It's a little disheartening, really.

Jaime: We're not totally hopeless conversationalists, on the contrary, many a night has been spent endlessly debating the merits of super hero powers or exchanging our views on everyone we know personally and why they're terrible - but, there is a tendency (particularly when in public) to utter little more than grunts.

She keeps insisting that we should learn American Sign Language together, and while I think that would work the majority of the time, I just know that eventually we'll look up from a furtive and offensive signed conversation to find a stranger at the other end of the subway car glaring at us, mouth wide open, a look of terrified indignation on their face...


Fond Functions

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Vee: Yes, I have the type fondness for machines that most people reserve for dogs or cats.
When I see a floppy drive sitting on the side of the road, abandoned amongst the refuse, I shed a tear.
The sound of a rotary dial makes me feel nostalgic in a way you probably associate with Christmas at home or visiting your old school.
My best memories are screens of scrolling block text, excitement hearing the tail-end of a 56k modem connecting, and the heady days where a new email was novel.
At work we're decommissioning one of our old servers soon. On that day I will bawl, and people will stare, uncomprehending.

Jaime: Her affinity with and connection to technology is frightening and awe inspiring - I've seen her face light up and cooing noises escape her lips at the sight of vintage adding machines, in a way she has never reacted to a living person. 
Which isn't to say she's a gadget geek or early adopter, oh no, just like human beings a new type of technology must wait patiently for her to welcome it into her strange and unconventional heart.
When her ancient desktop computer eventually croaks I swear we'll have a proper funeral, and she'll wear a black sleeve in mourning...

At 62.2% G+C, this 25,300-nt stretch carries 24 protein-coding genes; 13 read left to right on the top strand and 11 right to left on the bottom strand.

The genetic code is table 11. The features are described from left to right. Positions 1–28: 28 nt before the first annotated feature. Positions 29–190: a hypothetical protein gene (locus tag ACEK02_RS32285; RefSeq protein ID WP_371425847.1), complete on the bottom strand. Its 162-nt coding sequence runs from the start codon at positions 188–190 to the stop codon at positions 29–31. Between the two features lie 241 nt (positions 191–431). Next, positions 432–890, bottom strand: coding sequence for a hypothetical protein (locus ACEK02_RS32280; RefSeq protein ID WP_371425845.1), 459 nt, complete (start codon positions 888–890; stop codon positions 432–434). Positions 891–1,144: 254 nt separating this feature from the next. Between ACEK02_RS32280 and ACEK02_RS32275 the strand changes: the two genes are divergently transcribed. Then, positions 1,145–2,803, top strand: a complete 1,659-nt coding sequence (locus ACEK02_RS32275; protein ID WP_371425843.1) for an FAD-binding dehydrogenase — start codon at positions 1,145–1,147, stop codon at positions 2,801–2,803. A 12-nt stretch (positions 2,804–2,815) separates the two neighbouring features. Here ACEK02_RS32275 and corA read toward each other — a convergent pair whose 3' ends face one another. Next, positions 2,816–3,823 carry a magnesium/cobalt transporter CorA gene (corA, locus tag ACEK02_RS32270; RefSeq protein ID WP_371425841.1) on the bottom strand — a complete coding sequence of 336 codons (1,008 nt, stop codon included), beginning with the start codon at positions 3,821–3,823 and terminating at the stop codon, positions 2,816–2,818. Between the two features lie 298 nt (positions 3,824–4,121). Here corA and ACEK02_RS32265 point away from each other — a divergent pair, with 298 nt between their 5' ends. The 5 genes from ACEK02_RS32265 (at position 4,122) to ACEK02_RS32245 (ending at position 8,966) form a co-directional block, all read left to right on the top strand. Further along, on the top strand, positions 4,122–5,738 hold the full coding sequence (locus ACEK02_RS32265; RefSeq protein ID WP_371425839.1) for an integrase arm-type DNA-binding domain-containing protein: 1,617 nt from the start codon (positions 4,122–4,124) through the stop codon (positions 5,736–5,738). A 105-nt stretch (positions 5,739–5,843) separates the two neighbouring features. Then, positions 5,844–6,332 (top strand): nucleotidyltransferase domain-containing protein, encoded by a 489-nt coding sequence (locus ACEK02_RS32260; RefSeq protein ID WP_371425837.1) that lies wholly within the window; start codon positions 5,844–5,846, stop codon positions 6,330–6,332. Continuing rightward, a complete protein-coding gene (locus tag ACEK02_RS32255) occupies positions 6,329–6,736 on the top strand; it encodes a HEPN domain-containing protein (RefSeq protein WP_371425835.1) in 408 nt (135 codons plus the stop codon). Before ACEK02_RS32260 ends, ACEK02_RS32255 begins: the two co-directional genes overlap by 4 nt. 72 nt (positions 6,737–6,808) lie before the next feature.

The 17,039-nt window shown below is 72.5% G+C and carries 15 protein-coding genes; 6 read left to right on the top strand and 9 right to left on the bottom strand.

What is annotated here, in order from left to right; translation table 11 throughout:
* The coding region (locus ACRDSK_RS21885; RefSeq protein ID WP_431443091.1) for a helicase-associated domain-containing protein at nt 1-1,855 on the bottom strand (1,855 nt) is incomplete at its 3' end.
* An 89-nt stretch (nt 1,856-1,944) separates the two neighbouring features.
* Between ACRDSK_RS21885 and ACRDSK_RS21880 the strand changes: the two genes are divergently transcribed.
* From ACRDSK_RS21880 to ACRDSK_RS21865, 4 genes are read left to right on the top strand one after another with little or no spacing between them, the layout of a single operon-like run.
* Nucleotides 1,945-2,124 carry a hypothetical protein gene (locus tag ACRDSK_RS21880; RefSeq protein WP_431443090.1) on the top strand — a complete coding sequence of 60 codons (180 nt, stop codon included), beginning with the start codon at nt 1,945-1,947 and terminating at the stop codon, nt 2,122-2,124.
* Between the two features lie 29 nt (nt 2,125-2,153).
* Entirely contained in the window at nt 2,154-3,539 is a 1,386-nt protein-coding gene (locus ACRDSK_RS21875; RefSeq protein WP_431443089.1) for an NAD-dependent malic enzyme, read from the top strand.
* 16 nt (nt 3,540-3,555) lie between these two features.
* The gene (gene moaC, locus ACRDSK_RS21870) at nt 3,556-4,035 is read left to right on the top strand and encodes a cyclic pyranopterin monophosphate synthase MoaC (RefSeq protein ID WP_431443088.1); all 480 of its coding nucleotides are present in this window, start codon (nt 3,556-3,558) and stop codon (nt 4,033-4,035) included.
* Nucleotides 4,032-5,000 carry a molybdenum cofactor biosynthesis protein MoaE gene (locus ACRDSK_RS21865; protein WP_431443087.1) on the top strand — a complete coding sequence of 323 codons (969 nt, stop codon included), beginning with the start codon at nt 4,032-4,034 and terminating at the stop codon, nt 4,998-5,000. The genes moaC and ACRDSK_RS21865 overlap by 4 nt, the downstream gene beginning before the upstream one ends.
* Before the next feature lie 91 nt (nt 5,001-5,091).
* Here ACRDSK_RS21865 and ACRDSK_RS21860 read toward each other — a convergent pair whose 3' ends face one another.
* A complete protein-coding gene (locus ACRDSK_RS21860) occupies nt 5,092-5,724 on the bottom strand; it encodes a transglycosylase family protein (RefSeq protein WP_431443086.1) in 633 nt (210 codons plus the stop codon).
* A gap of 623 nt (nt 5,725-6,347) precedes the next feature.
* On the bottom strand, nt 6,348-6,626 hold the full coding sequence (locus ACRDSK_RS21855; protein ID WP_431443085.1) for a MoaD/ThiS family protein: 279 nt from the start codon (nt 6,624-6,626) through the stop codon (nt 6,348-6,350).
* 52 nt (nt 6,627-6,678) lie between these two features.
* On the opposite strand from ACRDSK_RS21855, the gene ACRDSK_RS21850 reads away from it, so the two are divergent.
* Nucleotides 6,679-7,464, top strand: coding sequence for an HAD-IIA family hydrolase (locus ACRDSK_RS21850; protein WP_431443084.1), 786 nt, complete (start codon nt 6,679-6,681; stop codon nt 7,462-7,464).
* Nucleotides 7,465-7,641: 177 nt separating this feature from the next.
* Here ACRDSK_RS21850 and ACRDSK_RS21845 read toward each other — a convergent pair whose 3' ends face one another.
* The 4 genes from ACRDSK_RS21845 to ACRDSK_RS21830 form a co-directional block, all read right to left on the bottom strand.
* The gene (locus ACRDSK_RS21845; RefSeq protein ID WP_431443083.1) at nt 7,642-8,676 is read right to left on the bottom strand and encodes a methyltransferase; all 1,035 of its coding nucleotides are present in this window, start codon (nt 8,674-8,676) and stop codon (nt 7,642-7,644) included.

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My Heart is Primarily Composed of Sweet Tarts

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Vee: It continues. I feel like I need to put a disclaimer in here about hyperbole and how you shouldn't actually try snorting sugar. You'll get a mad infection in your nose at the very least.
In the past week the notion has, however, seemed reasonable. Gripped in fevered moments of sucrose withdrawal, pawing through the cupboards like a starving raccoon, only to find "natures candy", I have had moments of weakness.
James insists that dried apples are just as good as a Cinnibon.
He is clearly experiencing an altered state of consciousness -possibly brought on by being banned from eating anything humans are meant to consume- because those things taste like dried witch penises.
Oh yes, and anybody who gets the reference in this will be awarded a fabulous prize*.

* Prizes may be fictitious, imaginary, and/or metaphorical.

Jaime: While I've not yet witnessed her eating from a bag of sugar like a hopped up weirdo (I can't sure for certain it doesn't happen, I don't watch her all the time), I can say that she has an unnatural lust for sweets for a grown adult.

The odd thing is the restrain she uses when eating them; this is a woman who can eat a chocolate bar over a period of 3-4 days instead of 3-4 minutes... simply astounding.
Read MoreMy Heart is Primarily Composed of Sweet Tarts

The Paleo Diet

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Vee: As is the yearly tradition, James has started a new diet. This one is called the Paleo Regime or something similar -I don't know- it really should be called the Anti-Vee diet, because it nearly killed me after one meal.
In the interest of being supportive (although mostly because I'm entirely incapable of cooking for myself) I've been partaking in the new dinners he concocts.
The first one was chili and coleslaw. Now, keep in mind this is "cave man" chili, so it involved: beef. tomato. green pepper. onion. That's it.
It tasted like a hat, but I ate as much as I could before my brain could realize this was a mistake. The coleslaw was extremely chunky. Despite being German, I can't really ingest whole chunks of cabbage.
So the night went on, and I ended up buying chocolate so I wouldn't starve to death. The next morning, though, was nothing but pain. I spent an hour dry-retching while I got ready for work. My whole being was like WHERE IS THE BREAD. I NEED GRAINS. MUTINY!
What ridiculous evolutionary thing made it so that when I get too hungry I start throwing up? That's sort of counter intuitive. Apparently it's hard to get calories without carbohydrates... GO FIGURE.

Jaime: I've been eating just terribly lately, and felt it was time to purge our home of every questionable food and replace it with healthy alternatives, which, unfortunately, strips her of any feeding options and ensures her slow death by starvation.

My sympathy is... limited, considering how unfair it is that she can gobble nothing but sweets and remain petite.

If she must die for me to be beautiful, well.. at least she will not have died in vain!
Vee: Wow. What a blurb. 
That stream of consciousness brought to you by: STARVATION